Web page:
Busy Night for Carmi City Council
As expected the Carmi City Council meeting Tuesday night was lengthy as the council covered a number of items ranging from tennis courts to good-byes to city employees who have and are retiring.
The first order of business was discussion of the Carmi tennis courts, an issue the council has visited for a number of times. Carmi Mayor Jeff Pollard explained the back two courts could be refinished for close to $25,000, with the single court expected to run a little over $16,000. The mayor explained this is an issue the high school would like to see resolved prior to the August girls tennis season.
Alderman Steve Winkleman pointed out it was time to get this done.
The council approved the motion and work will get underway in the near future. It was reported city crews will help with the ground work, which will help keep the cost of the project down.
Don Davis, foreman at the Waste Water Treatment Plant reported on mounting problems at the “plant.” He explained the state and national EPA are cracking down on phosphorus exchange, pointing out “something will have to be done.” He spent about 20 minutes explaining to the council a couple of options, both extremely expensive, one would cost millions of dollars. He pointed out the best fix, a new plant, would be the most expensive.
Davis also pointed out nitrogen will be the next thing the EPA starts to crack down on. The council agreed something would have to be done, but also pointed out that will be a budget problem. While there was no official action taken, Davis will begin to put some numbers on paper and will be back before the council sometime in the future.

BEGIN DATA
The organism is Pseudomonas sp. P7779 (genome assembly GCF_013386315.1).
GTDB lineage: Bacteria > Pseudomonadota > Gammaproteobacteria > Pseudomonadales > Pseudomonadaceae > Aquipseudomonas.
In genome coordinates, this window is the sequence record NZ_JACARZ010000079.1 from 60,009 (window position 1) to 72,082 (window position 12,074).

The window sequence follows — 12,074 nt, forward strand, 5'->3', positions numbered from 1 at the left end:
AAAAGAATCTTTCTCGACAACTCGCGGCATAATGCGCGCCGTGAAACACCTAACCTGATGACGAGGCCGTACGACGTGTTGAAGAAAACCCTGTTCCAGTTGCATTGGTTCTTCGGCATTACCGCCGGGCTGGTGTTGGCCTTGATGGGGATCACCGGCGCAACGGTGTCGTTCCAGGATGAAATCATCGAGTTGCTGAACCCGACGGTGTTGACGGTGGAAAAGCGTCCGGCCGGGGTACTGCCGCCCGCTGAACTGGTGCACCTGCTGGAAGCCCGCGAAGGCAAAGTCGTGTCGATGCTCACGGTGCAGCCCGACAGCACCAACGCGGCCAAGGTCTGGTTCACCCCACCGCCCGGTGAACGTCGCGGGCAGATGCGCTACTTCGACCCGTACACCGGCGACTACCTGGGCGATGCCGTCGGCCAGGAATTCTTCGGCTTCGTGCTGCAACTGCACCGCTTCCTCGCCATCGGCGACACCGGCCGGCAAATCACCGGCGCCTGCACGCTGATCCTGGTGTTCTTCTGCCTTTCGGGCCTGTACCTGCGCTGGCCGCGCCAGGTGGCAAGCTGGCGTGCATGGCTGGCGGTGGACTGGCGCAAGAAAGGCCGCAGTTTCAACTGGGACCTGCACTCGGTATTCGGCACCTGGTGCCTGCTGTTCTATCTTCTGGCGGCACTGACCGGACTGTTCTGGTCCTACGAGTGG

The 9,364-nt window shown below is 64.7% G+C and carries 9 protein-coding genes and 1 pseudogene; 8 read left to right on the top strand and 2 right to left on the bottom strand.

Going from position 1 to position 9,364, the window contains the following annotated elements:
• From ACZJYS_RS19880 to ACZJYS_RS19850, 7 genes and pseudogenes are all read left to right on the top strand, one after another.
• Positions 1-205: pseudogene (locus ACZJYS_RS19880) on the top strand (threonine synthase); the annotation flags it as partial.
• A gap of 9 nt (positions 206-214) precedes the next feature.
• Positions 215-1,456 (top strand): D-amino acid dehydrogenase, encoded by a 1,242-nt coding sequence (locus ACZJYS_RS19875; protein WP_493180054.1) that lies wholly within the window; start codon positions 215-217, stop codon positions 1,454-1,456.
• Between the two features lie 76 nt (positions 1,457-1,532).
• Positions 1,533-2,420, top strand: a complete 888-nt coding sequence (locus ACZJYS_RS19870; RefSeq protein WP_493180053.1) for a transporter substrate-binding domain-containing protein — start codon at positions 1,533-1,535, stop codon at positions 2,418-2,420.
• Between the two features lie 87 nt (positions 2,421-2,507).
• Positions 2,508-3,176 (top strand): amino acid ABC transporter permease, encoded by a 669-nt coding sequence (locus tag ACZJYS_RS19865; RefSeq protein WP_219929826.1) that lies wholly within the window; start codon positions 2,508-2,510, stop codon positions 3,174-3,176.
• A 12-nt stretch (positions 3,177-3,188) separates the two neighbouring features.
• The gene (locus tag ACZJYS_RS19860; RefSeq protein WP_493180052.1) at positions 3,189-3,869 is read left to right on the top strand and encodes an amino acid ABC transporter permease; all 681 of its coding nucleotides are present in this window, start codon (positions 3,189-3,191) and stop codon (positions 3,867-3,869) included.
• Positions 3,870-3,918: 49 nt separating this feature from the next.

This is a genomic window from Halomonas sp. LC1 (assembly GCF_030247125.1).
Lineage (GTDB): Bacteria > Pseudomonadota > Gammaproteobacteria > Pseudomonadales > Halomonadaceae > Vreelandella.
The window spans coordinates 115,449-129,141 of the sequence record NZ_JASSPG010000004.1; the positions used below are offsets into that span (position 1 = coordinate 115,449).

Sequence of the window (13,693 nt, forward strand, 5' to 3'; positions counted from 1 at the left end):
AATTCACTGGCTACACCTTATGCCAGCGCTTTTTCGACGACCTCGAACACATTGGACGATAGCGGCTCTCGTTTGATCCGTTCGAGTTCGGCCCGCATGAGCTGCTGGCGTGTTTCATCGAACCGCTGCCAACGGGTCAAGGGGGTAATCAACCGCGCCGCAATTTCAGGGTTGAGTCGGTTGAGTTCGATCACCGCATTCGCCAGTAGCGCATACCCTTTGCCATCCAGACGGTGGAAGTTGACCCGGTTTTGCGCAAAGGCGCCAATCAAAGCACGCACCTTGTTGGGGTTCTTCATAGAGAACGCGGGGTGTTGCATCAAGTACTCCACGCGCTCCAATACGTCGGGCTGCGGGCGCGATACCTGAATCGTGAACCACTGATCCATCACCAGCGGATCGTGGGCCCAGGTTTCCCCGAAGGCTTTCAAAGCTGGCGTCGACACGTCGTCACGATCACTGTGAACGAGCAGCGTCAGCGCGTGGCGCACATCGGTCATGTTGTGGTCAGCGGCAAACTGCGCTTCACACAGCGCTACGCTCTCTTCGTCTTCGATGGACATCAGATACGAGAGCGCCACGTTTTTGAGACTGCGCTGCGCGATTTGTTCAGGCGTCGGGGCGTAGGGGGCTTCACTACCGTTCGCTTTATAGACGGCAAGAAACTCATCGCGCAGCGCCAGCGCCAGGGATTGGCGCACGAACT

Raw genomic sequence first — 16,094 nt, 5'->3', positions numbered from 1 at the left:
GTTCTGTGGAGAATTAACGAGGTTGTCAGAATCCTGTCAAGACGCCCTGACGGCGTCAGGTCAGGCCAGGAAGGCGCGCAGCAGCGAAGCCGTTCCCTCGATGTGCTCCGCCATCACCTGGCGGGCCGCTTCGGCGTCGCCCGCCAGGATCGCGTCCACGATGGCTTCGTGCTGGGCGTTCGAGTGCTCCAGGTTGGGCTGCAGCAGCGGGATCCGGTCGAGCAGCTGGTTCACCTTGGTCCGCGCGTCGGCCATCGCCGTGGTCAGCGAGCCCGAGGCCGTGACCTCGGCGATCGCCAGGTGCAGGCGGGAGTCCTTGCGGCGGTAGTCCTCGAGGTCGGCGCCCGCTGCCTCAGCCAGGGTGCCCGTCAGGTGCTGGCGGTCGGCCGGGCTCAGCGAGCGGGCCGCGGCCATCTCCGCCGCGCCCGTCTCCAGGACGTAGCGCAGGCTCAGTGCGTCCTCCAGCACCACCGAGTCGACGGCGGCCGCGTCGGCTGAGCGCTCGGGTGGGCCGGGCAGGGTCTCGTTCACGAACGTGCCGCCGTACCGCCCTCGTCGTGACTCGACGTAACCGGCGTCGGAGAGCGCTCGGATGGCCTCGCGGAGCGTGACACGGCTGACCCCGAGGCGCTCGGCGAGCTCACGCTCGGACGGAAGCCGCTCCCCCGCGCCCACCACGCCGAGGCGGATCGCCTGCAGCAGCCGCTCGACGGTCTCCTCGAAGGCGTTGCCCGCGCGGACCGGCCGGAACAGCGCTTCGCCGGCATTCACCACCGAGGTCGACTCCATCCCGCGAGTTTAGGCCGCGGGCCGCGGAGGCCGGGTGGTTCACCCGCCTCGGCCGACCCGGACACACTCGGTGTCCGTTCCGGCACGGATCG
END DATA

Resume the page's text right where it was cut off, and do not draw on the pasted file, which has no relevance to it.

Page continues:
Prior to Davis’ discussion the council approved upgrading the sludge beds, which Davis reported were built 31 years ago, with an expected user life of 20 years.
Dave Coston, the cities electrical engineer reported on Generator 11. He explained the insurance company has indicated there is sufficient evidence to know the city was not at fault when the generator laid down. But the insurance company is needing a cost estimate to move forward, which Coston explained he has been working diligently to get a report from the company, Baker Hughes General Electric that he can pass on to the insurance company. It is hoped at that time, the project will move forward.
Coston also presented an revised electric ordinance.
In committee reports, Doug Hays of the police committee reported the contract for the school resource officer has been renewed for next year with the Unit Five School Board. He also had high praise for Chief Jason Carter for his efforts in securing funding for the new K-9 officer to replace Orest who is being retired due to health issues. Hays pointed out that the chief’s press release has resulted in a “super response” from the community. It was pointed out children, adults, business and other interest have donated to the fund. He said it’s a “good feeling,” and pointed out donations are still be gratefully accepted.
Mayor Jeff Pollard thanked two employees, one who recently retired and the other who will retire this week.
Pollard also reminded everyone of the blood drive coming up June 18 at the First Christian Church Fellowship Hall.
Pool hours and special event nights were also discussed.